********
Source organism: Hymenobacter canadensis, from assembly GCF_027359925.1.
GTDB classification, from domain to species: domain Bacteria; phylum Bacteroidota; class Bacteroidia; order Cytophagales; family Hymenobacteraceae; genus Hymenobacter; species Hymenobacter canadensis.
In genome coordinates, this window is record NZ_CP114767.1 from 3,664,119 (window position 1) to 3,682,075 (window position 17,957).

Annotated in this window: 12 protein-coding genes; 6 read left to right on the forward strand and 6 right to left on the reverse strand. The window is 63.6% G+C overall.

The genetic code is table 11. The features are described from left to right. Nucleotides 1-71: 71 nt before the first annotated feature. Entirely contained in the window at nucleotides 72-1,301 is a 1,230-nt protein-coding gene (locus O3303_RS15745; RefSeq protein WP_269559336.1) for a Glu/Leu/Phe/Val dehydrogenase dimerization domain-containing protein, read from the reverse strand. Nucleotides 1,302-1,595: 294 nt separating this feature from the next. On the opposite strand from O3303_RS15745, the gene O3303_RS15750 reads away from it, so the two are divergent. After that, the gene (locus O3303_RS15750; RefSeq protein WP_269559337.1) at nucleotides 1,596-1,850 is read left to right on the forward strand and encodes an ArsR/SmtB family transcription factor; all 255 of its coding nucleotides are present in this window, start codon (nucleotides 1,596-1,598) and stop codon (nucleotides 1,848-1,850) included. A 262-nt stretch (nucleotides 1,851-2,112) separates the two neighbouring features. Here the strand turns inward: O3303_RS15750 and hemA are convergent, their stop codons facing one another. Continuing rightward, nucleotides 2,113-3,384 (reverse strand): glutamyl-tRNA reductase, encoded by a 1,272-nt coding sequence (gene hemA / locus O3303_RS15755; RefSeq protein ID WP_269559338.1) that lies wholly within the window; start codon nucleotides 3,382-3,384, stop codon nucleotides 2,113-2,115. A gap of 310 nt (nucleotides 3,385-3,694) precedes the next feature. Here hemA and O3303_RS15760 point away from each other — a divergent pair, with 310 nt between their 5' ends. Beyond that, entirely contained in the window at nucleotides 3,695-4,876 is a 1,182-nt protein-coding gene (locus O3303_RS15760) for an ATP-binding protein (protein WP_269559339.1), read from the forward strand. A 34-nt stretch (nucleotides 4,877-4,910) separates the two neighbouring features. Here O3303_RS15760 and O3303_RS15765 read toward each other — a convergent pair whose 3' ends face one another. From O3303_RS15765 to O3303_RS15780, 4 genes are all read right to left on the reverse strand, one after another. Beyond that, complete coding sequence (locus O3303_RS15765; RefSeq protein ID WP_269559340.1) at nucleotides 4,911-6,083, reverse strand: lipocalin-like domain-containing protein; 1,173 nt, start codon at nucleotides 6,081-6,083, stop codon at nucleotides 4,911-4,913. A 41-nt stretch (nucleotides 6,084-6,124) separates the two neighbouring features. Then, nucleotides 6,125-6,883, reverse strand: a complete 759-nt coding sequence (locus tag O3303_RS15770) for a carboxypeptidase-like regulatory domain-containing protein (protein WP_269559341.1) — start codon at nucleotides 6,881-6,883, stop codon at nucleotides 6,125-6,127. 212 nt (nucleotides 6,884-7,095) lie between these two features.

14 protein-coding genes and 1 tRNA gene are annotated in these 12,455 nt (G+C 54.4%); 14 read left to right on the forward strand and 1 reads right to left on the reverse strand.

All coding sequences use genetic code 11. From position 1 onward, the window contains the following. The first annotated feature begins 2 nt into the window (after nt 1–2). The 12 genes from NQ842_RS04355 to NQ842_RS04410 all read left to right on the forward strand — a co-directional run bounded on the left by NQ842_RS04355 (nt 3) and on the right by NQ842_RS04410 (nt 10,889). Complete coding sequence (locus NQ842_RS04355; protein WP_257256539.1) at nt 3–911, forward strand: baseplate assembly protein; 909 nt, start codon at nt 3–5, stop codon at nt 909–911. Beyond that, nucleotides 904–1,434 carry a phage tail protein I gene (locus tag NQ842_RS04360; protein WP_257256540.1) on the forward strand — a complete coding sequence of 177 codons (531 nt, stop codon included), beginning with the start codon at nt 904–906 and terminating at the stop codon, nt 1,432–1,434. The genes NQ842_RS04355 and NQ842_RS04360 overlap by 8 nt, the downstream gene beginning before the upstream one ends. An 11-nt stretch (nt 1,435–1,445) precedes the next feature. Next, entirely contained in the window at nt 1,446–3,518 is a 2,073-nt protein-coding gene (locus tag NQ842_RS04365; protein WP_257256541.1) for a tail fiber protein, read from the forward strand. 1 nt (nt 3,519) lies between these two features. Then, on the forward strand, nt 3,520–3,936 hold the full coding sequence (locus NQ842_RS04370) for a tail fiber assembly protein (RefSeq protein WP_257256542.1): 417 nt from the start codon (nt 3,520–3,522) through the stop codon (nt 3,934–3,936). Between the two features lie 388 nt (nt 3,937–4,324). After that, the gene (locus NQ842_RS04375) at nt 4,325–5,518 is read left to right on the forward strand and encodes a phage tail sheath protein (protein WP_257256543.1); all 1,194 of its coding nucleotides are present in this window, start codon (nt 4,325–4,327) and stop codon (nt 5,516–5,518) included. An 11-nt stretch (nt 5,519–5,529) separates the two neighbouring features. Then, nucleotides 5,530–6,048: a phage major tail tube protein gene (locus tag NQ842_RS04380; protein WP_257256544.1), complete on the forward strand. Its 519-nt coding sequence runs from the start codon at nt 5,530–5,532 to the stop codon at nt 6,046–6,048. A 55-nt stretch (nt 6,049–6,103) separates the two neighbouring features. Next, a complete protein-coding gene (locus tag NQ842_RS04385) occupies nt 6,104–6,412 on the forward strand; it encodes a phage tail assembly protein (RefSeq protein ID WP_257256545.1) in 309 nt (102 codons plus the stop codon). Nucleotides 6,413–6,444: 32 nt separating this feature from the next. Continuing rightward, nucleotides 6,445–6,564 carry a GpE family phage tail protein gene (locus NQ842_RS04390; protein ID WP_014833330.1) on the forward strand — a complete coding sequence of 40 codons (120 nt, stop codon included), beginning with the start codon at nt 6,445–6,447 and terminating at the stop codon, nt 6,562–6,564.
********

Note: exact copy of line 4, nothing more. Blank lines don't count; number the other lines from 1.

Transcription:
Annotated in this window: 12 protein-coding genes; 6 read left to right on the forward strand and 6 right to left on the reverse strand. The window is 63.6% G+C overall.